The French idiom Il n’y a pas le feu au lac [il n‿j‿a pa l(ə) fø o lak], or literally “There’s no fire on the lake”, is used when there is no hurry to do something. It could be translated as “What’s the big hurry?”, “What’s the rush?” or “Where’s the fire?”.
It has been used since the mid-20th century and apparently refers to Lac Léman (Lake Geneva) in Switzerland and the inability of Swiss people to hurry even in an emergency. It is also sarcastic in suggesting that water might be on fire [source].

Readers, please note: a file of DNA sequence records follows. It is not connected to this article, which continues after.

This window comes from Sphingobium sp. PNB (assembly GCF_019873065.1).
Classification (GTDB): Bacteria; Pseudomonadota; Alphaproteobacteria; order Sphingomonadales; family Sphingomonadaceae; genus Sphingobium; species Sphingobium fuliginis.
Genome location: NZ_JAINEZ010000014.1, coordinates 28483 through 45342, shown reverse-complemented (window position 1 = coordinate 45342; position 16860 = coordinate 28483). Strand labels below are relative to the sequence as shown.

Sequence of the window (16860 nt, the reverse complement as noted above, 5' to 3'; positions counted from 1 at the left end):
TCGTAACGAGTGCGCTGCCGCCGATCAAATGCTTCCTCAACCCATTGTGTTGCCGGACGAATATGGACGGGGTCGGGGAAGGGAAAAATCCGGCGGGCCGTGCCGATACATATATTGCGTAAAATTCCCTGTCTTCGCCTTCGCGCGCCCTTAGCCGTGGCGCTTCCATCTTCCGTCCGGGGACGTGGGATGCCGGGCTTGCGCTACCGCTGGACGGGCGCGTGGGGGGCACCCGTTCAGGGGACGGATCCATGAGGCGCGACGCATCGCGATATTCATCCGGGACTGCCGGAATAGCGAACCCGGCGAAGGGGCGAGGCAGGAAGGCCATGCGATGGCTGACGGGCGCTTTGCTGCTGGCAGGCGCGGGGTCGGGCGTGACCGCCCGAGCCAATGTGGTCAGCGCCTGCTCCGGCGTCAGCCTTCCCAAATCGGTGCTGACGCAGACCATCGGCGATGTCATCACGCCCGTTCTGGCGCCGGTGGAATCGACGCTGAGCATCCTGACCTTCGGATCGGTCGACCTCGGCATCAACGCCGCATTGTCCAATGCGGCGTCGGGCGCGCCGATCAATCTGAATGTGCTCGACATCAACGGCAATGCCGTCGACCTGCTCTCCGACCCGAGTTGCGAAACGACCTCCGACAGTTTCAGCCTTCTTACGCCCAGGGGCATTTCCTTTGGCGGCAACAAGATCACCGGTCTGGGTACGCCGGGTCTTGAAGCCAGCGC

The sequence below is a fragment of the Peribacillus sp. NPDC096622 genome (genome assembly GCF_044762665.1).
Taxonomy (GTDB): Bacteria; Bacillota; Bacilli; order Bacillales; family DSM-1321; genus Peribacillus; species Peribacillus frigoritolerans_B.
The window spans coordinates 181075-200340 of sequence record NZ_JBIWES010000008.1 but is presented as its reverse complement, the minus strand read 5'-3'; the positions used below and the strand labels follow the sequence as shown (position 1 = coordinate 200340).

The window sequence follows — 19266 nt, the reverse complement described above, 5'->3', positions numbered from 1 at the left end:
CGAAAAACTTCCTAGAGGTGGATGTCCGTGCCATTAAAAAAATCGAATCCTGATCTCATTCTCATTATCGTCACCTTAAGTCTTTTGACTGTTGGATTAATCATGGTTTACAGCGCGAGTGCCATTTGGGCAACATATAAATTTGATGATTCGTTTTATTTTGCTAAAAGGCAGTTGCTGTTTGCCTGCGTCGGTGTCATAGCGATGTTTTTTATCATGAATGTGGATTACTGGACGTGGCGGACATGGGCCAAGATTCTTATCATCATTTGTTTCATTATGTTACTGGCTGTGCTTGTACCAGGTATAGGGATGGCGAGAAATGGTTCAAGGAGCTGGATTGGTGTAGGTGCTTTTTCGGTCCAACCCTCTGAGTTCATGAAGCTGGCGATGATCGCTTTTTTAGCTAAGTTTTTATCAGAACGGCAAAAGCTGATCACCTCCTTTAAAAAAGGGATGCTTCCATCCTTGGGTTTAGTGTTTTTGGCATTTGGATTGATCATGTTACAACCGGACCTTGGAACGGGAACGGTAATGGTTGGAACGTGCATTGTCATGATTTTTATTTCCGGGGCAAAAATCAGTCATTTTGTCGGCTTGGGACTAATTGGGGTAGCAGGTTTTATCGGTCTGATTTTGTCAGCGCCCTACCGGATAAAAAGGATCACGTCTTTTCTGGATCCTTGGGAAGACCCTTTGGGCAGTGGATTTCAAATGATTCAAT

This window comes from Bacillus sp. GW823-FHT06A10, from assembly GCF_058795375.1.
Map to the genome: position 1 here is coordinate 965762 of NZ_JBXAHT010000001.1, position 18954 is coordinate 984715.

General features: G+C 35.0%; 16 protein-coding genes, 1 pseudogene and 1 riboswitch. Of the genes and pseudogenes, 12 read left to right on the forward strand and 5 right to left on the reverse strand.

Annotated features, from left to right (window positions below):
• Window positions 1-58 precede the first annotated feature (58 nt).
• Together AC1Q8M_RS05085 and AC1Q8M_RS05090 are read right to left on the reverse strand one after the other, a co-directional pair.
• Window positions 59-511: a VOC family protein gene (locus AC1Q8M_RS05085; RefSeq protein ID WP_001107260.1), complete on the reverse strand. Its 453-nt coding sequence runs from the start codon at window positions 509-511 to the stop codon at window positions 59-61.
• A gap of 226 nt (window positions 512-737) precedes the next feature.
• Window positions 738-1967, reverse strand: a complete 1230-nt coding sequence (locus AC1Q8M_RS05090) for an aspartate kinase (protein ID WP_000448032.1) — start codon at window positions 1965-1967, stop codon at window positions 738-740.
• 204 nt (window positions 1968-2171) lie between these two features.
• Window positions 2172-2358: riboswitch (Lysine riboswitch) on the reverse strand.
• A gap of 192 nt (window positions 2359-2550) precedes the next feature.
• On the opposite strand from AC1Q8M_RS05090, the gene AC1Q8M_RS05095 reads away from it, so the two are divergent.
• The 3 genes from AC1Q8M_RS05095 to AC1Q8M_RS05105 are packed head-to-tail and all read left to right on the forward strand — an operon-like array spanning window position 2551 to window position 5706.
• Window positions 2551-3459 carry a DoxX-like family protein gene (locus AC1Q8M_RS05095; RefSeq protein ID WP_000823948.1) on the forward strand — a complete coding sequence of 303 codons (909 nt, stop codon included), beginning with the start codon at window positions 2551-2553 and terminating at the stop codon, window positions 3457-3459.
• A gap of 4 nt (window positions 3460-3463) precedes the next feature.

Variations on this idiom, and phrases with similar meanings, include:
- Il n’y a pas le feu = There’s no fire (on the lake)
- Ya pas l’feu = There’s no fire (informal pronunciation)
- Il n’y a pas de quoi paniquer = There’s no reason to panic
- Il n’y a pas de quoi fouetter un chat = That’s not a reason to whip a cat
- Rien ne presse = There’s no hurry, there’s no need to hurry
- Ça ne presse pas = There’s no hurry / rush
Are there any interesting idioms in other languages involving fiery lakes?